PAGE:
It has been an exceptionally dry winter this year.
Only 0.01 inches of precipitation has been measured at the airport. That’s pretty dry.
When we talk about drought conditions like this, the next thing we tend to worry about are fires and fire season.
I’m sure you’ve heard a lot of the First Alert team members talk about fire weather, but what is fire weather?
Textbook Fire Weather is characterized by temperatures above 75 degrees Fahrenheit, relative humidity values less than 25 percent, and winds stronger than 15 mph.
Seeing as it has been so dry lately, this year has been the perfect example of that not always being the case.
We’ve had numerous fires occur on days when temperatures are barely above 50 degrees Fahrenheit. That being said, the frequency and severity of fire weather is ultimately driven by how much moisture an area has seen.
Fire Weather Watches and Red Flag Warnings are common fire weather predictions issued by the National Weather Service.
The Fire Weather Watch is issued when fire conditions are favorable within 24-48 hours. The Red Flag or Fire Weather Warning is typically issued when fire conditions are likely within 24 hours.
Red Flag Warnings should be taken very seriously especially since we lose more homes to fires than to severe weather.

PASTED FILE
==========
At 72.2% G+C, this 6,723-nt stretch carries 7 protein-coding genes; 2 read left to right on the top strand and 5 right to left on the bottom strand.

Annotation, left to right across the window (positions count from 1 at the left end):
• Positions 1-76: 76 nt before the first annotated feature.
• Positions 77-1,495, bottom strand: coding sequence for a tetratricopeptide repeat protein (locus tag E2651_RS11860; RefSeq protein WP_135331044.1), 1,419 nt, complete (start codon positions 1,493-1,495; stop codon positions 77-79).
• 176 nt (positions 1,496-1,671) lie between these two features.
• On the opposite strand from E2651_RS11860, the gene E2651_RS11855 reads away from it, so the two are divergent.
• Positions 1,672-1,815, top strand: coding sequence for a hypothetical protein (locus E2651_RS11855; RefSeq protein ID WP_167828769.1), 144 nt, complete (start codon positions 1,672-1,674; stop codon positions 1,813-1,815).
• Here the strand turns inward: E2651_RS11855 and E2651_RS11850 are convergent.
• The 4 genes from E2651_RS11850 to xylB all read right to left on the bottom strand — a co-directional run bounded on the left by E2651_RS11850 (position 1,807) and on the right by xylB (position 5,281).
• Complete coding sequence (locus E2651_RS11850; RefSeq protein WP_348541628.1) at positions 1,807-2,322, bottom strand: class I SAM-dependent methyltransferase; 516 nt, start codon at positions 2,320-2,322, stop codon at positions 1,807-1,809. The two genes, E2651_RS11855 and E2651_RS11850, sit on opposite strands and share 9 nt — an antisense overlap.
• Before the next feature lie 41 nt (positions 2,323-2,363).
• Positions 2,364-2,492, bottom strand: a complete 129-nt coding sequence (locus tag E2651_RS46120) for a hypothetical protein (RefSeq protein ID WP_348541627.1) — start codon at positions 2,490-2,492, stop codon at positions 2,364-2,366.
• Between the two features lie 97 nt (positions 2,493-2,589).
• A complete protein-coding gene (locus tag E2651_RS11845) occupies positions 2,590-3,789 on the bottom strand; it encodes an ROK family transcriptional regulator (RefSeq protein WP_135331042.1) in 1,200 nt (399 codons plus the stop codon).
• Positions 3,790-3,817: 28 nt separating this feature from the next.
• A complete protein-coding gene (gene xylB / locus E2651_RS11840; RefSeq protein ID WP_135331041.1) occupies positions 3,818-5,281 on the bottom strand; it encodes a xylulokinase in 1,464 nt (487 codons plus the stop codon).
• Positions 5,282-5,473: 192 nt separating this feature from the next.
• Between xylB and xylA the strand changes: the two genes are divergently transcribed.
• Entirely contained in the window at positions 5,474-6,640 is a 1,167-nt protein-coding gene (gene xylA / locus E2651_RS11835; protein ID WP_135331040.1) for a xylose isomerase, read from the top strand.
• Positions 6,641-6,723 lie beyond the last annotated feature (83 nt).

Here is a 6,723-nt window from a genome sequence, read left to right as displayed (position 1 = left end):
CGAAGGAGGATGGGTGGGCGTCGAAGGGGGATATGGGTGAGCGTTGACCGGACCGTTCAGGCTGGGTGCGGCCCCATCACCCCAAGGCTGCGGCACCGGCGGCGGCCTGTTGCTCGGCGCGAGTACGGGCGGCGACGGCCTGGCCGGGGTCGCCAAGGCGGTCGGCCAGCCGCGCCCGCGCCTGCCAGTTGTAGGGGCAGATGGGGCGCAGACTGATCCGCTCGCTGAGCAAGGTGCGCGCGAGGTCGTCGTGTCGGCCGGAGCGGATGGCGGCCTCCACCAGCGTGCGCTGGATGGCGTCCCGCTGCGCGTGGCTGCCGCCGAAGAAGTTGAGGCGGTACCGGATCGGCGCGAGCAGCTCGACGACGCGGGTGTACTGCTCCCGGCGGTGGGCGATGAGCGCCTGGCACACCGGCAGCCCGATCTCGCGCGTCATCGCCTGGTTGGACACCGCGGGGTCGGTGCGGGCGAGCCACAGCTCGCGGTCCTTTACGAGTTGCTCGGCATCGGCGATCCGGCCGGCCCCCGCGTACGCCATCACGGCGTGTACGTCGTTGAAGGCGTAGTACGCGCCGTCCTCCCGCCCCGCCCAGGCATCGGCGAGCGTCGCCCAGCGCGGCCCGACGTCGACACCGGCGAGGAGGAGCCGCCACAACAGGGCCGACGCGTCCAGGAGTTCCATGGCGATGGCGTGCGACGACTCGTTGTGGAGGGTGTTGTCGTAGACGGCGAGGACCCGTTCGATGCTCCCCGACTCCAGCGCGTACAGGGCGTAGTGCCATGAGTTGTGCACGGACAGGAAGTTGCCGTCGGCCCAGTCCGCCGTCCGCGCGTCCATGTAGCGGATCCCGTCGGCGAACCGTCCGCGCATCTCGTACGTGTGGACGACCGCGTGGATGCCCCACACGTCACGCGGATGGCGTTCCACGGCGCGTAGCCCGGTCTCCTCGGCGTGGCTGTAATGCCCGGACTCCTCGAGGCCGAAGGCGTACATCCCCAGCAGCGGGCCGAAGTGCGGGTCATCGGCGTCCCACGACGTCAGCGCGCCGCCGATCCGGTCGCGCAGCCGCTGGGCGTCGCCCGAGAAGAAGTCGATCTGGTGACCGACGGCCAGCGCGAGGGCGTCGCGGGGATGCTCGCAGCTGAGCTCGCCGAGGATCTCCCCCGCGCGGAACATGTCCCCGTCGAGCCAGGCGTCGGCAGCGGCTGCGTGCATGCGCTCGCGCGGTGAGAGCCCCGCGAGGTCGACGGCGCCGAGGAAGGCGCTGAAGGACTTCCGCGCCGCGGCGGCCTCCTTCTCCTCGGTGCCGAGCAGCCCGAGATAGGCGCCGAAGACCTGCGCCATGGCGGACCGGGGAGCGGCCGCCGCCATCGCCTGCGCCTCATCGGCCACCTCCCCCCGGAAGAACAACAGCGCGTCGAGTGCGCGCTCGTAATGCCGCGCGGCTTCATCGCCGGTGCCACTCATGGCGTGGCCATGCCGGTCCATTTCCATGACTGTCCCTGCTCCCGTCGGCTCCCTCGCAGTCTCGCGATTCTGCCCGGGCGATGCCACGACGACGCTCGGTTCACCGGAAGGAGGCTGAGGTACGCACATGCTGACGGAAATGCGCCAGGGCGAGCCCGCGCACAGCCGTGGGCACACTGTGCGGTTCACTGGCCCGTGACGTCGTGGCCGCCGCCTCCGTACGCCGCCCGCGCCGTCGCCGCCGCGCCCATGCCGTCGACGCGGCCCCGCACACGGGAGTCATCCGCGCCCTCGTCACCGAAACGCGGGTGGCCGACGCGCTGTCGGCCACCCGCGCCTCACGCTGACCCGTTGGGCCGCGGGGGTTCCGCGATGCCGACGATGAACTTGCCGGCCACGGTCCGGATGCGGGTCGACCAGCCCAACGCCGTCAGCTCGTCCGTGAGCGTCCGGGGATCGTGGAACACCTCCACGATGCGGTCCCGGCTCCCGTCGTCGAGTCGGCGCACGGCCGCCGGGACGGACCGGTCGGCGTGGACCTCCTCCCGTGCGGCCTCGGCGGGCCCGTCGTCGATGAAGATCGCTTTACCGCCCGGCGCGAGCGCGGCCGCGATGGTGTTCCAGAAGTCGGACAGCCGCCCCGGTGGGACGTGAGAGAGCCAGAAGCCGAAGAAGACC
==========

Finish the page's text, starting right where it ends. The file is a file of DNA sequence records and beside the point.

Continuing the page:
The most common way to get critical fire danger across the area is by down-sloping winds. Down-sloping winds compress and warm the air as they descend down the mountains.
In our area, classic down-sloping winds come from the southwest and west, but can sometimes come from the northwest.
We are entering the time of the year where fire weather is at its prime. The reason for this is due to the increased frequency of big storm systems missing us off to the north and east.
When this happens, this is called a dry slotting event, where we don’t see any moisture, but due to the nearby intensifying storm system, it leads to widespread warm, dry and windy conditions.
March and April are notorious for dry slotting events, which means fire danger is especially high during these months.
Let’s all do our part concerning fire prevention and safety to keep the Panhandle fire-free.
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